Meanwhile, something curious has happened — or rather, hasn’t happened: Some 16 months after college station KUSF in San Francisco was sold to the radio network KUSC, the FCC still has not approved the transfer of that broadcast license. Instead, the FCC issued a letter of inquiry, halting the transfer process until a litany of questions could be answered to the regulators’ satisfaction. As of this writing, the sale is still in limbo.

Asking for some clarification in a multimillion-dollar deal may not sound unusual, but according to Tracy Rosenberg, executive director of Media Alliance in Oakland, Calif., the FCC’s action was “almost unprecedented in a noncommercial license transfer.” Speaking to the Bay Citizen earlier this month, communications attorney Michael Couzens characterized the delay as “extremely unusual,” adding that such a setback has the potential to derail a deal as financial backers tire of waiting. Couzens is currently working with those hoping to scuttle WRVU’s acquisition.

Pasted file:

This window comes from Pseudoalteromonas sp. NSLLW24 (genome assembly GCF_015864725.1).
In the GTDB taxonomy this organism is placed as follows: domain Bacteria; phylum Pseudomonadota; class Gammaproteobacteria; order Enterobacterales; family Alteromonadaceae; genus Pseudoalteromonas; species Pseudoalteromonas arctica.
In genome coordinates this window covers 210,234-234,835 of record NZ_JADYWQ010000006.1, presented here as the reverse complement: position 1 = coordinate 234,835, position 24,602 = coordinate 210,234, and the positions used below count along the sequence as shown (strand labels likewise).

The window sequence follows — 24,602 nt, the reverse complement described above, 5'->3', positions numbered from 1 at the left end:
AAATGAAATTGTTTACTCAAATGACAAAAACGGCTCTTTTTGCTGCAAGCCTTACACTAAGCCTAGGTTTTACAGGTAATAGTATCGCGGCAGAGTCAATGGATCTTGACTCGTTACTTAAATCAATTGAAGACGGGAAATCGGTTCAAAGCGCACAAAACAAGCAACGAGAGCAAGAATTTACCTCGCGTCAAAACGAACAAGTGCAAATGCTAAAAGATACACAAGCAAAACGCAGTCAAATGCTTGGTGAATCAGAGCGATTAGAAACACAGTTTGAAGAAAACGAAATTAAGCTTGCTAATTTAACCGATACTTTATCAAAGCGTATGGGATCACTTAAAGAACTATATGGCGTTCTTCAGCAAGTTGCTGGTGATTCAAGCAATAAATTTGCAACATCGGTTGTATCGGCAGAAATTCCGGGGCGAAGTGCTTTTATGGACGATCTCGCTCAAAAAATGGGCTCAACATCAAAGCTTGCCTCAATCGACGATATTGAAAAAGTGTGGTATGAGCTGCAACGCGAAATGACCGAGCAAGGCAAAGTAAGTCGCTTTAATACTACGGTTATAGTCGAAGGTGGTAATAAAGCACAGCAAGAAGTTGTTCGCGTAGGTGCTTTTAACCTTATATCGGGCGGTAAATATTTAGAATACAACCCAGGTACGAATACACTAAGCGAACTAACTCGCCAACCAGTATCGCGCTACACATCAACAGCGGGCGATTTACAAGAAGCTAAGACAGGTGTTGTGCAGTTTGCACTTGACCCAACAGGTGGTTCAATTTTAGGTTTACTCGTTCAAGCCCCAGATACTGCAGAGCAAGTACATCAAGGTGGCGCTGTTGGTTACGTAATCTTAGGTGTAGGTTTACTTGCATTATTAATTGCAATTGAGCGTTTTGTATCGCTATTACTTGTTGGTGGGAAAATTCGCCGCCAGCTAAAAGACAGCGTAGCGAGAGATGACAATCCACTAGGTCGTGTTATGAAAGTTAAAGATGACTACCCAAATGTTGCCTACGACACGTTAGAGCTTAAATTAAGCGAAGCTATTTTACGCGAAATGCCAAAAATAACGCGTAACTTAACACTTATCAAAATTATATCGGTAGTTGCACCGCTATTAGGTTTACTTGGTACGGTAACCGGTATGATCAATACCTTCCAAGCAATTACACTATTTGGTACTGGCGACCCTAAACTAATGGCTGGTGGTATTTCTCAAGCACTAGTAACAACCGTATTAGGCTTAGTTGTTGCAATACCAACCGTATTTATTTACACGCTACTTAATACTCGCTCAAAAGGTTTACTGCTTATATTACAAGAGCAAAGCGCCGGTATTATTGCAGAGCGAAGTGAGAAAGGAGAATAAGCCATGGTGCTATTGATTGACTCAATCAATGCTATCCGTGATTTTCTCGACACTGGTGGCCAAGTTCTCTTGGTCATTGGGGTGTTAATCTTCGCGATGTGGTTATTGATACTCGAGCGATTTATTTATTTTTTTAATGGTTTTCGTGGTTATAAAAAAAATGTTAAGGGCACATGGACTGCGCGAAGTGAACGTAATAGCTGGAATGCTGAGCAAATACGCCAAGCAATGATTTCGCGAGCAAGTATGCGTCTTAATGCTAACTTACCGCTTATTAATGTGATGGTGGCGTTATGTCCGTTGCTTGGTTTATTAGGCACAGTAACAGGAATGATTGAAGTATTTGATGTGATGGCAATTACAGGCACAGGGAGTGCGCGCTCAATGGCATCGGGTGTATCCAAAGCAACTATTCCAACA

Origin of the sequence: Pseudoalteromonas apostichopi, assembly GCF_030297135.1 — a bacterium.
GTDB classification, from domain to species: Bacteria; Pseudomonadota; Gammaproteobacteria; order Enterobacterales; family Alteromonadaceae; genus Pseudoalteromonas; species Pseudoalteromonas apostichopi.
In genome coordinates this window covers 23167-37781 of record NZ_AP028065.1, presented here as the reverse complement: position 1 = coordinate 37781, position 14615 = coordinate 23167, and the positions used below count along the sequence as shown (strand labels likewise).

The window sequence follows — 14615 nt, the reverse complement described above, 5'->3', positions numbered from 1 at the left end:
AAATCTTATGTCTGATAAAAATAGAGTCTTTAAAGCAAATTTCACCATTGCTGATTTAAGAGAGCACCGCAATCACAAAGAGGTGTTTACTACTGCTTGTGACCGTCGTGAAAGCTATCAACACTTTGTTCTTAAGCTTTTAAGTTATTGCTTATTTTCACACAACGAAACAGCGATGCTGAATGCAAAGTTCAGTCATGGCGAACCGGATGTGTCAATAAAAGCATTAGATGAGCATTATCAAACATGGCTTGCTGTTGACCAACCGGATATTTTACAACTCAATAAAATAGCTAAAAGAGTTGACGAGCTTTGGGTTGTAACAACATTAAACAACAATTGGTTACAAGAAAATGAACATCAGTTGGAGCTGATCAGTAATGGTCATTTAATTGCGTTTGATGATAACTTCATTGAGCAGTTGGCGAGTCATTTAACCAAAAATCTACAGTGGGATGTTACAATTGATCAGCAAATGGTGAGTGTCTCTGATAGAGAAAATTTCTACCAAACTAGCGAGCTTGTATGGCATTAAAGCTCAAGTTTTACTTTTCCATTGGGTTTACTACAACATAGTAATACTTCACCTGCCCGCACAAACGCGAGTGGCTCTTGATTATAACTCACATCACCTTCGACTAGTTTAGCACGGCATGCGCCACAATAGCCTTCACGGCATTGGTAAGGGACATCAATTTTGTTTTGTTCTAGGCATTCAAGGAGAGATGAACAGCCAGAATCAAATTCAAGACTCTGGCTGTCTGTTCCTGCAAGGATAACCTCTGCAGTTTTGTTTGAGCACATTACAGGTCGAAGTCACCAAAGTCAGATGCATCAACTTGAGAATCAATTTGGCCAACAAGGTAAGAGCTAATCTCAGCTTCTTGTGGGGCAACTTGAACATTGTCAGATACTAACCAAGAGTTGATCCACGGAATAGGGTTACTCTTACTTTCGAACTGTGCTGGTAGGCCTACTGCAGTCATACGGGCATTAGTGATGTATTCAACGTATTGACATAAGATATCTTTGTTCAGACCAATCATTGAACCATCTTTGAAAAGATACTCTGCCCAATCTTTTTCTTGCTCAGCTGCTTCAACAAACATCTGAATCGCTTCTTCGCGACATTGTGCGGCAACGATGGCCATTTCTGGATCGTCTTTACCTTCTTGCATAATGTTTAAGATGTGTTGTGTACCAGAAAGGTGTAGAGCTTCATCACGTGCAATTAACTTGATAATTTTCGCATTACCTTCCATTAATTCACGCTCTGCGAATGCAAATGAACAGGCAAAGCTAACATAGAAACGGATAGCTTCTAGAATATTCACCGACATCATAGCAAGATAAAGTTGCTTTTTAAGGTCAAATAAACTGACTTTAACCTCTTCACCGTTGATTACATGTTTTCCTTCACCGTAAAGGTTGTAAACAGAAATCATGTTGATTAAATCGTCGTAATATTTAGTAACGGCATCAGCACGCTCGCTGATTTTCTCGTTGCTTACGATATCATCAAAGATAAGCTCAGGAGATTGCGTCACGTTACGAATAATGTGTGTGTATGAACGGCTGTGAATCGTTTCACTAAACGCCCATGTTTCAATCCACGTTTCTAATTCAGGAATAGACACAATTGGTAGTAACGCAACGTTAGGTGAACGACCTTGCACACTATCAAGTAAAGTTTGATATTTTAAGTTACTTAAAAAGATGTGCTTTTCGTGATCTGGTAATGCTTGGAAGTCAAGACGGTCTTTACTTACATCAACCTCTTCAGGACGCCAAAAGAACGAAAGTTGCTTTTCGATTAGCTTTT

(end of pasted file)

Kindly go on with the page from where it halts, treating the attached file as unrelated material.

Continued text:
And while some details unique to the KUSF deal may have raised the FCC’s suspicions — accusations of premature fundraising and destruction of station equipment prior to the sale announcement — many college radio watchers see the KUSF case as a potential bellwether. “Our sense,” Rosenberg says, “is that [the FCC is] concerned about consolidation on the noncommercial educational band.”

Sharon Scott doesn’t just share that sense — she’s betting on it. Scott is president of WRVU Friends and Family, a nonprofit group dedicated to returning the station to the FM airwaves. “Below 92 FM is reserved for the people of America to use as communications, and the government wants to be sure it’s being used properly to serve the local community,” Scott says. “That’s a big issue for the FCC, and one issue where we think [the WRVU sale is] going to run into trouble.”